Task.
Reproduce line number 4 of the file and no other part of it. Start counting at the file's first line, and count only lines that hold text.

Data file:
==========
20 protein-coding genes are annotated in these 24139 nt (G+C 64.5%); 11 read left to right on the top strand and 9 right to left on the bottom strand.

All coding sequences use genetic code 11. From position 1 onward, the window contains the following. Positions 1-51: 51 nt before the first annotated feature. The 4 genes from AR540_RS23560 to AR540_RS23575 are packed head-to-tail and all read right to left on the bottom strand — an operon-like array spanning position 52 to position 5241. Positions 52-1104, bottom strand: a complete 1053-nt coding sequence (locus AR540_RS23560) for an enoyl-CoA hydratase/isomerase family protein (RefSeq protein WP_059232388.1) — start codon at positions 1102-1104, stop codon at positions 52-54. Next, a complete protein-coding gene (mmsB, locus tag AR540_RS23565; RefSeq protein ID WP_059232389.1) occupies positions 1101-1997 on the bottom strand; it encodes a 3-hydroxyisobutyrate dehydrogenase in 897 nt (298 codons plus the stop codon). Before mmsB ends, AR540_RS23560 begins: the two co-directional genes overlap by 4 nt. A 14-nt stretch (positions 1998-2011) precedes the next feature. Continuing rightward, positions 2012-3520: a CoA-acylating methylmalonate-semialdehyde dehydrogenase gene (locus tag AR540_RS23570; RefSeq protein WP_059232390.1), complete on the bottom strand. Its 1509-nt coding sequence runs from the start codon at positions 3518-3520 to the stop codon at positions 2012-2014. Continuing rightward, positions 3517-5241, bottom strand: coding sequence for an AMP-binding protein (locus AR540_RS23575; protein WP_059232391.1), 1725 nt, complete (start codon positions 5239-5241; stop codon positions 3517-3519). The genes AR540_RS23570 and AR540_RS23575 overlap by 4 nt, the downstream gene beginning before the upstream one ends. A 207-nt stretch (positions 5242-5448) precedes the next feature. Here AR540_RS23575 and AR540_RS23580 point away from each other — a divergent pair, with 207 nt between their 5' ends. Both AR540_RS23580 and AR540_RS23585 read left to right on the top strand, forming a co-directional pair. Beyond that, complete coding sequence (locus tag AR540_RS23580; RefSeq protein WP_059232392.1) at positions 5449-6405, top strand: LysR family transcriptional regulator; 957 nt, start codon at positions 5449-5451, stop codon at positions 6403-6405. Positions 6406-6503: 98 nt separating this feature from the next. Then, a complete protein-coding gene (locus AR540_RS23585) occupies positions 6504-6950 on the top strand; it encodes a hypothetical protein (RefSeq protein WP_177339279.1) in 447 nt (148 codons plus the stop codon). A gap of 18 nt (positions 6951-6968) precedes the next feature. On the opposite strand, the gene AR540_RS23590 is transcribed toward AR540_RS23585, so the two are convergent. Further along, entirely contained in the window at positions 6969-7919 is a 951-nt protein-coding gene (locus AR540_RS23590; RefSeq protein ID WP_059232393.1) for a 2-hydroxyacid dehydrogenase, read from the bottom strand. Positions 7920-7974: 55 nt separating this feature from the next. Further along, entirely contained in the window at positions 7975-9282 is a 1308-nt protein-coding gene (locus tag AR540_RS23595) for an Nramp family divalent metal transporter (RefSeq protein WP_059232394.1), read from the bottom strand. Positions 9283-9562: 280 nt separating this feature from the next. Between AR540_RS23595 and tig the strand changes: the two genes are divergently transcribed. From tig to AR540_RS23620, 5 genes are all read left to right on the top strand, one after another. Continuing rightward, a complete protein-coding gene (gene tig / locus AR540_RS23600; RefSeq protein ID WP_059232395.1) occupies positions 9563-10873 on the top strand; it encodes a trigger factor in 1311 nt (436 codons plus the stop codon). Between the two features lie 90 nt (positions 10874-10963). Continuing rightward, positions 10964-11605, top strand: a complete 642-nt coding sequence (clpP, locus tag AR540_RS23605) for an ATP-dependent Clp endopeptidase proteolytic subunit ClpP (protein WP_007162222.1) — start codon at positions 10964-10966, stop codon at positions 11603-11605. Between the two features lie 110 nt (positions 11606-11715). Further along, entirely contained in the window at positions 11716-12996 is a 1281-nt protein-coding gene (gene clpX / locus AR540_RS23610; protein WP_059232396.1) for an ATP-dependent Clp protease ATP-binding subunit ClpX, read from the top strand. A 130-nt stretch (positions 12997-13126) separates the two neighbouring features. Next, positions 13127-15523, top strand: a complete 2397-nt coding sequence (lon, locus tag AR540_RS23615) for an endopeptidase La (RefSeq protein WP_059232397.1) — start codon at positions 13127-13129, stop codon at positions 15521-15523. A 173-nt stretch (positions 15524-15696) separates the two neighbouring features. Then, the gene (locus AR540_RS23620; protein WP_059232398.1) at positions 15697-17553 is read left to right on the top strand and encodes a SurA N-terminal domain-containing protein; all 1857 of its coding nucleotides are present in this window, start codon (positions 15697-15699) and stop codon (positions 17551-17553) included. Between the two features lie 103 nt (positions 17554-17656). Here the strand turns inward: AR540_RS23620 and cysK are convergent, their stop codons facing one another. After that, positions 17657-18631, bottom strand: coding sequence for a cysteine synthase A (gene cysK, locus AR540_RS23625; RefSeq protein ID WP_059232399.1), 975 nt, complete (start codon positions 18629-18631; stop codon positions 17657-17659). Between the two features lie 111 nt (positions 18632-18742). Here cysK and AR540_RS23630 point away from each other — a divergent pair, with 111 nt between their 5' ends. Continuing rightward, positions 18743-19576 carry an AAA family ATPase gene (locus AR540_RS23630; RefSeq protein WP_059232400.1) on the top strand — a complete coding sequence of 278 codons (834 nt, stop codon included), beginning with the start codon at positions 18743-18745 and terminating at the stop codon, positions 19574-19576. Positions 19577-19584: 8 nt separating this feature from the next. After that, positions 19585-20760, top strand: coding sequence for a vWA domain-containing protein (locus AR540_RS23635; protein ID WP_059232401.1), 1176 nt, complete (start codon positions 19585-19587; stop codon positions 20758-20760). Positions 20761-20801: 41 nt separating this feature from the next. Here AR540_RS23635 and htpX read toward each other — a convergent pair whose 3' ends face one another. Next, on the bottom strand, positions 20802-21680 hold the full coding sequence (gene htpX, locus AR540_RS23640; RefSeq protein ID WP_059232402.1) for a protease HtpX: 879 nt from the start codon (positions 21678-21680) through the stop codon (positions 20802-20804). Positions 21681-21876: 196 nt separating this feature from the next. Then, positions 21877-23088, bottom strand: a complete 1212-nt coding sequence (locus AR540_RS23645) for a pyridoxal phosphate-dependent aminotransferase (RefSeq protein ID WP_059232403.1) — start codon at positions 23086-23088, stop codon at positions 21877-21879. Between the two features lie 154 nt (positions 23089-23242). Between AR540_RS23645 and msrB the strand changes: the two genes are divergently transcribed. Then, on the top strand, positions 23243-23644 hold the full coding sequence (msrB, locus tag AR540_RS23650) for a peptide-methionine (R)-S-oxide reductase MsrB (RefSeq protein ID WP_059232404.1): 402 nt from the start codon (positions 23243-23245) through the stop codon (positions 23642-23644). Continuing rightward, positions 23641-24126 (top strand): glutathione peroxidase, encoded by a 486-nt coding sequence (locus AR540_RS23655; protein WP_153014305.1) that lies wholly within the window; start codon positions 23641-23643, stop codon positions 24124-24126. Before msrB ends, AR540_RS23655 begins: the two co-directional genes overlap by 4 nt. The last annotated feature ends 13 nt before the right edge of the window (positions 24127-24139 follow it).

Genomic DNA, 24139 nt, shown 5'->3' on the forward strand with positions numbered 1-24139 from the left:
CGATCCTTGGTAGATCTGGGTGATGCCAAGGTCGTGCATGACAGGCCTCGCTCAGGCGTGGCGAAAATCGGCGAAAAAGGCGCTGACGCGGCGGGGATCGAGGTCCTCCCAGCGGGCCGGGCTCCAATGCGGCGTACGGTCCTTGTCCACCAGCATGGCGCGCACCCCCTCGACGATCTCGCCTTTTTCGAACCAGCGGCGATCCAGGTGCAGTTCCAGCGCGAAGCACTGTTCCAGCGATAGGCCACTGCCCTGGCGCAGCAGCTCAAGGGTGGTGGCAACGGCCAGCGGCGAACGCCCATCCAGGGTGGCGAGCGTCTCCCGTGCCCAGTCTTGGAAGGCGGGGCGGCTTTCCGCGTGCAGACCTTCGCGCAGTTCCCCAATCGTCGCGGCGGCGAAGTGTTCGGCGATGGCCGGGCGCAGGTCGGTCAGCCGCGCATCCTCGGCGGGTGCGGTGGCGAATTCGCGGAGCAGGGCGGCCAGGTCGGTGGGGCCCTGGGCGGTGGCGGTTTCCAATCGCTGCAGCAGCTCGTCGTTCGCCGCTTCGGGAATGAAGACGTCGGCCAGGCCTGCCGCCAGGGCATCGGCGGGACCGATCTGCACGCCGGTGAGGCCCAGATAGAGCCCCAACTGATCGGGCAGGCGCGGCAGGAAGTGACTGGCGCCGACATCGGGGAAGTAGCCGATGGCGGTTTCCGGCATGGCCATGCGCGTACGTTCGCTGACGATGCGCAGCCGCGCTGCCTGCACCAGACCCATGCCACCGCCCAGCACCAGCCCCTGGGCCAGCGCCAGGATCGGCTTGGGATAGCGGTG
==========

CGATCCTTGGTAGATCTGGGTGATGCCAAGGTCGTGCATGACAGGCCTCGCTCAGGCGTGGCGAAAATCGGCGAAAAAGGCGCTGACGCGGCGGGGATCGAGGTCCTCCCAGCGGGCCGGGCTCCAATGCGGCGTACGGTCCTTGTCCACCAGCATGGCGCGCACCCCCTCGACGATCTCGCCTTTTTCGAACCAGCGGCGATCCAGGTGCAGTTCCAGCGCGAAGCACTGTTCCAGCGATAGGCCACTGCCCTGGCGCAGCAGCTCAAGGGTGGTGGCAACGGCCAGCGGCGAACGCCCATCCAGGGTGGCGAGCGTCTCCCGTGCCCAGTCTTGGAAGGCGGGGCGGCTTTCCGCGTGCAGACCTTCGCGCAGTTCCCCAATCGTCGCGGCGGCGAAGTGTTCGGCGATGGCCGGGCGCAGGTCGGTCAGCCGCGCATCCTCGGCGGGTGCGGTGGCGAATTCGCGGAGCAGGGCGGCCAGGTCGGTGGGGCCCTGGGCGGTGGCGGTTTCCAATCGCTGCAGCAGCTCGTCGTTCGCCGCTTCGGGAATGAAGACGTCGGCCAGGCCTGCCGCCAGGGCATCGGCGGGACCGATCTGCACGCCGGTGAGGCCCAGATAGAGCCCCAACTGATCGGGCAGGCGCGGCAGGAAGTGACTGGCGCCGACATCGGGGAAGTAGCCGATGGCGGTTTCCGGCATGGCCATGCGCGTACGTTCGCTGACGATGCGCAGCCGCGCTGCCTGCACCAGACCCATGCCACCGCCCAGCACCAGCCCCTGGGCCAGCGCCAGGATCGGCTTGGGATAGCGGTG